The Warslayer, by Rosemary Edghill (Baen, 2002)

A common occurrence in the fantasy genre is to take someone from our (the real) world, and plunge them headfirst into a fantasy world, one based on magic or populated with creatures of myth, thus allowing the author to play with culture shock and upset all sorts of cultural expectations. Certainly, the plot is nothing new; we’ve seen it any number of times, whether it’s played seriously, such as in the Chronicles of Thomas Covenant or mostly seriously, in Terry Brooks’ Magic Kingdom For Sale – Sold! series. A few years back, there was Lost in Translation by Margaret Ball, in which a teenage girl is cast into a world of magic. Certain stories in the Chicks in Chainmail series of anthologies have played with the idea of a suburban mother who commutes: mommy by night, barbarian warrior by day. Even the science fiction genre has found a way to get in on the act with a twist: Not only do your heroes get yanked out of their ordinary world into one they don’t quite understand, but it’s because they’ve been mistaken for a role they play. This can be taken seriously, or played for laughs, such as with the movie, Galaxy Quest. Even classics, such as Alice in Wonderland, The Wizard of Oz, and the Narnia series have made free use of the “stranger in a strange land” motif to great effect. So with such a studied and venerable heritage, how can one find something new to say?

Easy, just take the plunge. In The Warslayer, a book which expands and elaborates upon one of the stories in the aforementioned Chicks in Chainmail anthologies, Rosemary Edgehill takes an actress and throws her headfirst into an all new world. Here’s the twist. She’s really Glory McArdle, former Australian gymnast, portraying Vixen the Slayer, Elizabethan-era demon hunter, in the highly popular syndicated television series, The Incredibly True Adventures of Vixen the Slayer. (Think Buffy crossed with Xena, and set in the Elizabethan era, and you’re pretty much dead on target.) The problem is, the strange people that come and visit her while she’s on tour in America think Glory really is Vixen. And since they’ve bred violence and war out of their race, and a very nasty creature called the Warmother has escaped an age-old imprisonment, they need a Hero.

Like we didn’t see this coming. Predictably, it’s up to Glory to take up the sword and stakes of Vixen the Slayer, and go forth to save the day, earning the mantle of hero and living up to the immense trust placed in her. What’s a girl to do? Take one ex-Olympic gymnast and a healthy dose of 21st century ingenuity, throw in some native magic, pit them against the unkillable Warmother and her legions of doom, and watch out!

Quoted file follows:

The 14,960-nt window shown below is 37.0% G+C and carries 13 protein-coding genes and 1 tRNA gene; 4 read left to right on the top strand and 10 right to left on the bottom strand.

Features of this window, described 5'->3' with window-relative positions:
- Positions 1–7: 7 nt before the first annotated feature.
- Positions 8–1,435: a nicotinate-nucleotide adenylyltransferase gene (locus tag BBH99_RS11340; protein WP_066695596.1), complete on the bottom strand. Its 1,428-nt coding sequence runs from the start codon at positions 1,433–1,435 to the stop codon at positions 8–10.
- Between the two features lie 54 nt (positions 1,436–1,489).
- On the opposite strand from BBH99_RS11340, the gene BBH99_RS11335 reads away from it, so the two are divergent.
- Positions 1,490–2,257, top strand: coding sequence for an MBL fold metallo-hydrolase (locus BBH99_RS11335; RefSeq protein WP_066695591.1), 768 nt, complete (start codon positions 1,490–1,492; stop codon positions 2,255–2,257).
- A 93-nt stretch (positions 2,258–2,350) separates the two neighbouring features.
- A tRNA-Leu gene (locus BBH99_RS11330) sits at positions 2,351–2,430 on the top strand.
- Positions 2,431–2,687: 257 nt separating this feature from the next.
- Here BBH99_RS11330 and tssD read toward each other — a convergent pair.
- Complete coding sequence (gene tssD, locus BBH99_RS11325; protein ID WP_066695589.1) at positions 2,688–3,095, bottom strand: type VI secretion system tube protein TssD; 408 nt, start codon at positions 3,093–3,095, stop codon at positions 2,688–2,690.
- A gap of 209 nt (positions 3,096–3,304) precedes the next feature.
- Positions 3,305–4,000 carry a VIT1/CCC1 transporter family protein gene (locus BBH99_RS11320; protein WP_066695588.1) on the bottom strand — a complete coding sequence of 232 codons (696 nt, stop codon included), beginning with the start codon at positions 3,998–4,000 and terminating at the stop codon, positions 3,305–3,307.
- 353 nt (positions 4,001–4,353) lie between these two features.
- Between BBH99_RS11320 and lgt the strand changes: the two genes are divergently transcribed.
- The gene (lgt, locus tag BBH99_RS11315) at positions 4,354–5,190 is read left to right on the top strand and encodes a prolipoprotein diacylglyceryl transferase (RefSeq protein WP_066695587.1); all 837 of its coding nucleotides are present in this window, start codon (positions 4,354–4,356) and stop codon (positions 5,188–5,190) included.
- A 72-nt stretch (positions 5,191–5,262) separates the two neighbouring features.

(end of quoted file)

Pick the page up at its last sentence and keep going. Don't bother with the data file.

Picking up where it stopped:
There’s not much more one can say for the plot in general. That’s not necessarily a bad thing. Because while Vixen — I mean Glory — is learning how to be a hero and going up against the Warmother, she’ll find her true potential and discover that there’s a far deeper, stranger game being played. She’s not the only one with a role to play…

The Warslayer is quick and funny, and deceptively enjoyable. The plot and concept look like pure camp, but Edghill is capable of keeping it from falling into pure farce. Sure, on the surface it may seem simple, but there’s a lot more going on when you take a second look, and even our heroine will be surprised by the revelations. And it really gets messy when an infrequent costar of hers turns up in the same world… working for the wrong team.

The real bonuses in this book come with the introduction, which fellow author Greg Cox delivers in the form of an essay about the origins and popularity of The Incredibly True Adventures of Vixen the Slayer as though it really existed. This is the sort of in-depth, thoughtful essay you’d expect to see in any unauthorized handbook for a popular show (and we’ve seen more than a few of those for Xena, Buffy, and friends, haven’t we?); and with the appendix, which gives us loving and insightful summaries into the first (and only so far) season of Vixen the Slayer. Anachronisms, continuity blips, and cameos be damned, I think I’ve seen this show on late at night on a syndicated channel! Or maybe it’s just a little too convincing…

All in all, The Warslayer suffers from a number of preconceptions, which it does its best to encourage. From the title (as generic and hack-and-slash as any Conan) to the cover art (redhead with sword and improbable corset facing off against angry monster) to the concept (star of cheesy syndicated action show is recruited to live the part she plays), it seems like it shouldn’t work. On the contrary. I thoroughly enjoyed this book, and wouldn’t mind seeing more adventures of “Vixen” in the future. This book overcomes the seeming flaws, to reveal that in truth, they were all part of the act. If you enjoy fantasy with a twist, you might get a kick out of The Warslayer: An Incredibly True Adventure of Vixen the Slayer.

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